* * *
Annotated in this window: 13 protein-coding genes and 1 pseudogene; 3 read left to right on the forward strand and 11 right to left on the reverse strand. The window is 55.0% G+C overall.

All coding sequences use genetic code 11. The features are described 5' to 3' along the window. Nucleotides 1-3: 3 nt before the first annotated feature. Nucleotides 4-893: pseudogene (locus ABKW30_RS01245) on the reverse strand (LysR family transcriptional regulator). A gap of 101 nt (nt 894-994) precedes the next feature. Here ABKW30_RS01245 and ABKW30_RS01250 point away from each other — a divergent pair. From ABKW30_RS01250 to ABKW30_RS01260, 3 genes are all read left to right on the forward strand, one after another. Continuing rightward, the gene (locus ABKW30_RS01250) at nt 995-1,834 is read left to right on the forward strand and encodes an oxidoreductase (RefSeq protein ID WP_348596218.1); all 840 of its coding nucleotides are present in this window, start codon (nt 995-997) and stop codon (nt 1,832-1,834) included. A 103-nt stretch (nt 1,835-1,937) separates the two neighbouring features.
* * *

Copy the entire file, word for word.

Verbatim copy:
Annotated in this window: 13 protein-coding genes and 1 pseudogene; 3 read left to right on the forward strand and 11 right to left on the reverse strand. The window is 55.0% G+C overall.

All coding sequences use genetic code 11. The features are described 5' to 3' along the window. Nucleotides 1-3: 3 nt before the first annotated feature. Nucleotides 4-893: pseudogene (locus ABKW30_RS01245) on the reverse strand (LysR family transcriptional regulator). A gap of 101 nt (nt 894-994) precedes the next feature. Here ABKW30_RS01245 and ABKW30_RS01250 point away from each other — a divergent pair. From ABKW30_RS01250 to ABKW30_RS01260, 3 genes are all read left to right on the forward strand, one after another. Continuing rightward, the gene (locus ABKW30_RS01250) at nt 995-1,834 is read left to right on the forward strand and encodes an oxidoreductase (RefSeq protein ID WP_348596218.1); all 840 of its coding nucleotides are present in this window, start codon (nt 995-997) and stop codon (nt 1,832-1,834) included. A 103-nt stretch (nt 1,835-1,937) separates the two neighbouring features.